HC Deb 30 January 1968 vol 757 cc282-4W
Mr. Oswald

asked the Secretary of State for Scotland if he will make a statement about the effect on the hospital building programme revised forecast rates of expenditure for individual projects.

Mr. Ross

Though the Scottish hospital building programme has not been affected by the series of measures announced by my right hon. Friend the Prime Minister on 16th January, I had already found it necessary last year to review the programme because of increases in the estimated annual expenditure on the schemes included in it compared with the forecast financial requirements on which the Review of the Hospital Plan for Scotland published in February, 1966, was based. The 1966 Review assumed an expenditure of about £60 million in the quinquennium to 31st March, 1971: the revalued figure now assumed for the same period is over £66 million. The financial programme is, therefore, being fully maintained; and the rephasing of starting dates that is necessary arises because of the operation of other factors. The final outcome of this review had to be held up, pending the recent comprehensive review of Government expenditure, but I have now communicated to regional hospital boards the rephasing of the programme which I propose, and have asked them for their comments.

It had been hoped in the period to 31st March, 1971, covered by the 1966 Review to start thirty-three major schemes; and it has always been understood that particular starting dates within that period were provisional. The revised programme which I am preparing provides for thirty of the thirty-three schemes to start in the same period, but for three to be deferred into 1971–72.

Within the period to 31st March, 1971, the rephased programme involves the postponement of the start of a number of major schemes beyond their starting dates, as previously estimated, by periods ranging from three months to a year at the maximum. The main deferments will come among the schemes that have hitherto been provisionally planned for start in 1968–69 and 1969–70.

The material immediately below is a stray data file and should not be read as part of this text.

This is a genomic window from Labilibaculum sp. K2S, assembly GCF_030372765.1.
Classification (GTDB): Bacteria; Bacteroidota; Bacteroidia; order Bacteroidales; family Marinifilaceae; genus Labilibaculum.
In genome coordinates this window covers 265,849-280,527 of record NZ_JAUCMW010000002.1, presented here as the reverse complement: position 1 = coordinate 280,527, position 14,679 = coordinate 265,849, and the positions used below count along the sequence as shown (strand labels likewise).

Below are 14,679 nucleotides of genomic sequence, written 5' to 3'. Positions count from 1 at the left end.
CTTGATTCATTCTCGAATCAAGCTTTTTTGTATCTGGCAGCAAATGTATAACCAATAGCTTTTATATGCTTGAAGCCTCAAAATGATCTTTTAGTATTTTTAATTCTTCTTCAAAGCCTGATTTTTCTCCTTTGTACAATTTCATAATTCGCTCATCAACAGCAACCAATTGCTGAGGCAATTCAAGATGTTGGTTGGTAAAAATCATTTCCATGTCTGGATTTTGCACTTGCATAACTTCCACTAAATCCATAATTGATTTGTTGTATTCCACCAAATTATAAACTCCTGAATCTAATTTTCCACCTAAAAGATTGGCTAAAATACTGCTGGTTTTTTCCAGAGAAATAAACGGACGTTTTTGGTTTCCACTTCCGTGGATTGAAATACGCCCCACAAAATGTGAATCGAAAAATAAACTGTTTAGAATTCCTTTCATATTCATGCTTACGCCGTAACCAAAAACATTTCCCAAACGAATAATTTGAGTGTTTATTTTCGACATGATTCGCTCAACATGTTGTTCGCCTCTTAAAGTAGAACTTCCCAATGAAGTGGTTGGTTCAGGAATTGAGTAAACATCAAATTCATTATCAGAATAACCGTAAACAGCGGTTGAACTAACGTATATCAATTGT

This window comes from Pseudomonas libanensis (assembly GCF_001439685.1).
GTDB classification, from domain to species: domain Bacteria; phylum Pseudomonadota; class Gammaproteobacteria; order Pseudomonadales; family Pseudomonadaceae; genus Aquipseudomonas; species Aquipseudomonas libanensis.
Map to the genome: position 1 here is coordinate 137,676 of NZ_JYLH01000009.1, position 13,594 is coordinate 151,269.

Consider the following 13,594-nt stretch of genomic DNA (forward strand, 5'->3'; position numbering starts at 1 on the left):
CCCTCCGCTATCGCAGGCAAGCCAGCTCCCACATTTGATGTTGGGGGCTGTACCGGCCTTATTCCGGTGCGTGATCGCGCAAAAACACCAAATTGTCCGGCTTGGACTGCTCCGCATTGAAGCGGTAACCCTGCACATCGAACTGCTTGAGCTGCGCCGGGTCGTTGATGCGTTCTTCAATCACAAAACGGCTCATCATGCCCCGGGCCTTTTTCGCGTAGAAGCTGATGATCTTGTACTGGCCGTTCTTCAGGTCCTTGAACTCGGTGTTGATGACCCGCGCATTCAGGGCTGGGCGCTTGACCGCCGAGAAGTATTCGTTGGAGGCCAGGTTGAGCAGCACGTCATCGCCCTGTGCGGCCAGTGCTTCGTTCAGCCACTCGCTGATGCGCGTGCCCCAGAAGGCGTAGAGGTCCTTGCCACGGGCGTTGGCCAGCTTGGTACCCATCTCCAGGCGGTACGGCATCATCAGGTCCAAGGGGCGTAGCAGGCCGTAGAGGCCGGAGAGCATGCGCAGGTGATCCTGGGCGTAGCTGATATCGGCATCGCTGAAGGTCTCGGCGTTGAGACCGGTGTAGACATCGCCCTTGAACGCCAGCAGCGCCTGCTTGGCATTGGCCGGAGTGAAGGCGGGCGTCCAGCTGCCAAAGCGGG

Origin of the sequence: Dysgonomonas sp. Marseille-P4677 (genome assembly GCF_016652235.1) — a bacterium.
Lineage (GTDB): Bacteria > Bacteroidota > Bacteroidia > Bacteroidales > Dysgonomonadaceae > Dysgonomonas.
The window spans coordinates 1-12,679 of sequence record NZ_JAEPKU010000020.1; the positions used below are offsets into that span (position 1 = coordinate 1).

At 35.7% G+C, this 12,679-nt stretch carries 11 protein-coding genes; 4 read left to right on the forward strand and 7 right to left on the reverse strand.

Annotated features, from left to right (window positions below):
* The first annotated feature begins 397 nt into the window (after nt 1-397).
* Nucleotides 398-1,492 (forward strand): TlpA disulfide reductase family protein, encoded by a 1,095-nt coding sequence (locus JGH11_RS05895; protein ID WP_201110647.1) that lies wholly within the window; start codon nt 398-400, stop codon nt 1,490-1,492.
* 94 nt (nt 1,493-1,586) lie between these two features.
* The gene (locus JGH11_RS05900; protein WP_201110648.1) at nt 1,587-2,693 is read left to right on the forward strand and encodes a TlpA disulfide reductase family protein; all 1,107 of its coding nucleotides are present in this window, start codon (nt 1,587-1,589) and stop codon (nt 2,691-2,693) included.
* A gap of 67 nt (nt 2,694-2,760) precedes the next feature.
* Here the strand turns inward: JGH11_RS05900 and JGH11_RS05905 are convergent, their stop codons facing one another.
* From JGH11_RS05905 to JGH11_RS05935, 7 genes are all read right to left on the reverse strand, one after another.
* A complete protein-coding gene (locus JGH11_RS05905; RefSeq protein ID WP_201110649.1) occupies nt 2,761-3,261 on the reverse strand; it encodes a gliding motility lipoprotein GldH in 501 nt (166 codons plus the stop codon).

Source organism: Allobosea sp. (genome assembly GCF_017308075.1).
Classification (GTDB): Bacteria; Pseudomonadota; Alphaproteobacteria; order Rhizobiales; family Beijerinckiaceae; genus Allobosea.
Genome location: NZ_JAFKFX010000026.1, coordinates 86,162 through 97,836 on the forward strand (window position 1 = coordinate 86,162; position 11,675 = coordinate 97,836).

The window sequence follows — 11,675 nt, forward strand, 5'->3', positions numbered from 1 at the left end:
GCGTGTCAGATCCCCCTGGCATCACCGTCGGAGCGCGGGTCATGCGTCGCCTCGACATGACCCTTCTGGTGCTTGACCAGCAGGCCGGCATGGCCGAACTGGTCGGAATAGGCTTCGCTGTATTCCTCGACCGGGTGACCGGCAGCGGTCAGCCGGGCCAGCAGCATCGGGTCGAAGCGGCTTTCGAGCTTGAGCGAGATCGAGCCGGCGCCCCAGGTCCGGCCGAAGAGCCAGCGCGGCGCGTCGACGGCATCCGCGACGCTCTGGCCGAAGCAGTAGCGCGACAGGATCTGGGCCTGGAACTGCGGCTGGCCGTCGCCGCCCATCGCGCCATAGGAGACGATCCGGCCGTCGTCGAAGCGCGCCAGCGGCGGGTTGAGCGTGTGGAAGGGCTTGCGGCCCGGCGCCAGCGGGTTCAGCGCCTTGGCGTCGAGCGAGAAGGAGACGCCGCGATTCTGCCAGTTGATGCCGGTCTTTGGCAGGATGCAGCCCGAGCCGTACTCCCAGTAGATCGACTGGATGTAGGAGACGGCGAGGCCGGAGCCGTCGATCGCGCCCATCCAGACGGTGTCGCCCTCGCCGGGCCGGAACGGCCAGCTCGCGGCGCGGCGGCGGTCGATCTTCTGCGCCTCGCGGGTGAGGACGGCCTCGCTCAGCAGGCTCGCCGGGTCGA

The main factors which have made rephasing necessary have been increases in the estimated cost of a number of schemes; expectations of faster progress on some schemes; and the addition to the programme of the complete rebuilding, costing £4.2 million, of the Royal Hospital for Sick Children, Glasgow, which has had to be demolished because its structure had become dangerous.

I am discussing with the regional hospital boards new arrangements for the control of the hospital building programme, mainly by reference to the total value of work started in each financial year; and I have also emphasised again to the regional boards that I look to them to exercise the fullest measure of cost control consistent with the maintenance of reasonable standards for new hospital buildings.

The following is a list of schemes included in the 1966 Review and estimated to cost over £1 million whose provisional starting dates I am now discussing with the regional hospital boards:

  • District General Hospitals at Airdrie, Dumfries, Greenock and North Ayrshire.
  • Phase I of re-development of the Western Infirmary, Glasgow and Edinburgh Royal Infirmary.
  • Phase II of re-development of Aberdeen Royal Infirmary and Central Hospital, Inverness.
  • Langside Cottage, Glasgow Victoria: Geriatric Unit.
  • Dykebar Hospital, Paisley: New Unit.
  • Maternity unit at Western General Hospital, Edinburgh.

All the schemes being discussed form part of the national programme of major schemes. The regional boards' own programmes of smaller schemes which amount to about a quarter of the whole programme will not be affected.

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